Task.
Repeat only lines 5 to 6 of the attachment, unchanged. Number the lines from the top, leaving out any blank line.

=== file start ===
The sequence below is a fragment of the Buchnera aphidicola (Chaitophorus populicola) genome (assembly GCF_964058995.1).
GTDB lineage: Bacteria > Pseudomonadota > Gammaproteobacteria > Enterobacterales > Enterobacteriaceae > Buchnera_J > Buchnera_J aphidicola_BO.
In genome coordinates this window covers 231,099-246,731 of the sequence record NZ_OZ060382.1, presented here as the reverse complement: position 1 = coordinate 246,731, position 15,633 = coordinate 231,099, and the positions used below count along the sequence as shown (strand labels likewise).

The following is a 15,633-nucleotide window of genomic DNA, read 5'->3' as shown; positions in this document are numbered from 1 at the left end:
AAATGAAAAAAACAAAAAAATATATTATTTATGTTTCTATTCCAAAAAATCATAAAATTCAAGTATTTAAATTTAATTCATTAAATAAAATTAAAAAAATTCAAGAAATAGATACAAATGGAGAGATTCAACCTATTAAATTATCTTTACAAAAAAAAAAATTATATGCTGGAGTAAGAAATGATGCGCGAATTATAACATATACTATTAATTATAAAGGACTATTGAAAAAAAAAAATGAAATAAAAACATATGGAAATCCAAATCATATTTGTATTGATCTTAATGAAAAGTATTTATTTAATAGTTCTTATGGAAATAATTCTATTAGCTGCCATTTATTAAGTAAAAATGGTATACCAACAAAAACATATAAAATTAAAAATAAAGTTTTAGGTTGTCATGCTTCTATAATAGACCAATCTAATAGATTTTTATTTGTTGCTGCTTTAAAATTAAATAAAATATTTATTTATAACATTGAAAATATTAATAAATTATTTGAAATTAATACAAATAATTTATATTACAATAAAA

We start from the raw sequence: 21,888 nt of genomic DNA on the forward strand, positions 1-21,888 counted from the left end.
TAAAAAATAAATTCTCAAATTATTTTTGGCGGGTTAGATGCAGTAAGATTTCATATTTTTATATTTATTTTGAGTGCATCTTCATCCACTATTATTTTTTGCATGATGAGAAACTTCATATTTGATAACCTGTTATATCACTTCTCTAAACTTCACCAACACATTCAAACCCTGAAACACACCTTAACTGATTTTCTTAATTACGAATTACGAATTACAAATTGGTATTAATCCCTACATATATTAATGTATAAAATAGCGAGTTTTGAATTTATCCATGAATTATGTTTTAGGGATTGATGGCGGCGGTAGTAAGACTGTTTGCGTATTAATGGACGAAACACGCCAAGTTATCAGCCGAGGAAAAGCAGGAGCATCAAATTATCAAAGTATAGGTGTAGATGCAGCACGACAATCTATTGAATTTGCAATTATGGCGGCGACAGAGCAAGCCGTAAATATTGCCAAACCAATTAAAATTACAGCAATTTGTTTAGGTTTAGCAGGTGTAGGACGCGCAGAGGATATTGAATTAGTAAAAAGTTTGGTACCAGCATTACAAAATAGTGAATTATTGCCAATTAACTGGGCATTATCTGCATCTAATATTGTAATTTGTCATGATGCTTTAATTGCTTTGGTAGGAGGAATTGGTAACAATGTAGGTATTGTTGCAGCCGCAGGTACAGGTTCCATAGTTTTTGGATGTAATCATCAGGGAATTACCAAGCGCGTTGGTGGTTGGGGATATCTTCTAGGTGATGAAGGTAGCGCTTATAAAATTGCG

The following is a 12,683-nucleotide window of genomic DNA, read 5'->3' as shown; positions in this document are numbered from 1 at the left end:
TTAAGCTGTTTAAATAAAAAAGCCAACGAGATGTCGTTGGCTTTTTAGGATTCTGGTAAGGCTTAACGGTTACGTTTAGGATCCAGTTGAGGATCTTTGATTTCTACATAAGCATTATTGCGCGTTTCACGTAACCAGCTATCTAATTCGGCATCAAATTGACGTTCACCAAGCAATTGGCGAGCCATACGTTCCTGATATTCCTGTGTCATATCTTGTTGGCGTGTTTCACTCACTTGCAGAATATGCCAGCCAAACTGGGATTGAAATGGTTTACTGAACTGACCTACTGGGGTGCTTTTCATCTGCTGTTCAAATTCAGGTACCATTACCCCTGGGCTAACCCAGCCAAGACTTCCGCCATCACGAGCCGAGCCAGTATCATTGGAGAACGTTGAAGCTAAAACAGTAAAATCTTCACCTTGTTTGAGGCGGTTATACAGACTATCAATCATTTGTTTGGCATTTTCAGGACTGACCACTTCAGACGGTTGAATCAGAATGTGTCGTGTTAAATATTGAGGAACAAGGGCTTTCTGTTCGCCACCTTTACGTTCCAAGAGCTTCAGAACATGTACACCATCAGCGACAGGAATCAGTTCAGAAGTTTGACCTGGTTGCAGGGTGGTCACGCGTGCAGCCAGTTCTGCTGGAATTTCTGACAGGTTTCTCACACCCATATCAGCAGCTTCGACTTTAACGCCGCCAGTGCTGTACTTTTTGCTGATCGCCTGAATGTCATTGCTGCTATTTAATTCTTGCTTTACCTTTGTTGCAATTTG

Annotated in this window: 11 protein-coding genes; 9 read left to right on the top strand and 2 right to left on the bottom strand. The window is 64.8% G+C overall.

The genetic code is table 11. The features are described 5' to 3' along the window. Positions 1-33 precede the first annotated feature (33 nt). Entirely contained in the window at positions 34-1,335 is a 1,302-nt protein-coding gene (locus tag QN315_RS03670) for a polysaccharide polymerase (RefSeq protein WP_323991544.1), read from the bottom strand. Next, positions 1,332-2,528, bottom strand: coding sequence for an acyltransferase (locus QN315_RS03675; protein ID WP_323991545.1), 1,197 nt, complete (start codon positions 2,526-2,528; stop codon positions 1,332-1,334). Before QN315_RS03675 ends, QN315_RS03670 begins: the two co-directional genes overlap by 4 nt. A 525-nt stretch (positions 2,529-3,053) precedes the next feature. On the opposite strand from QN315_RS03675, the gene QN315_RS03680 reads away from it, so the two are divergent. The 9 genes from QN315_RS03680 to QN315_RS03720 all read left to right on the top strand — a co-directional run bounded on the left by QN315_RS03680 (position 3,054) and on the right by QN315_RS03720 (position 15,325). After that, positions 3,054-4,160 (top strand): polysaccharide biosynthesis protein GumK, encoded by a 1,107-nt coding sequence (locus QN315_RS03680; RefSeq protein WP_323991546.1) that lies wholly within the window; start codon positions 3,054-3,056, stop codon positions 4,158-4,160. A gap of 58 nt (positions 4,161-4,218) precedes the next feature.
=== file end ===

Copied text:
AAATGAAAAAAACAAAAAAATATATTATTTATGTTTCTATTCCAAAAAATCATAAAATTCAAGTATTTAAATTTAATTCATTAAATAAAATTAAAAAAATTCAAGAAATAGATACAAATGGAGAGATTCAACCTATTAAATTATCTTTACAAAAAAAAAAATTATATGCTGGAGTAAGAAATGATGCGCGAATTATAACATATACTATTAATTATAAAGGACTATTGAAAAAAAAAAATGAAATAAAAACATATGGAAATCCAAATCATATTTGTATTGATCTTAATGAAAAGTATTTATTTAATAGTTCTTATGGAAATAATTCTATTAGCTGCCATTTATTAAGTAAAAATGGTATACCAACAAAAACATATAAAATTAAAAATAAAGTTTTAGGTTGTCATGCTTCTATAATAGACCAATCTAATAGATTTTTATTTGTTGCTGCTTTAAAATTAAATAAAATATTTATTTATAACATTGAAAATATTAATAAATTATTTGAAATTAATACAAATAATTTATATTACAATAAAA

We start from the raw sequence: 21,888 nt of genomic DNA on the forward strand, positions 1-21,888 counted from the left end.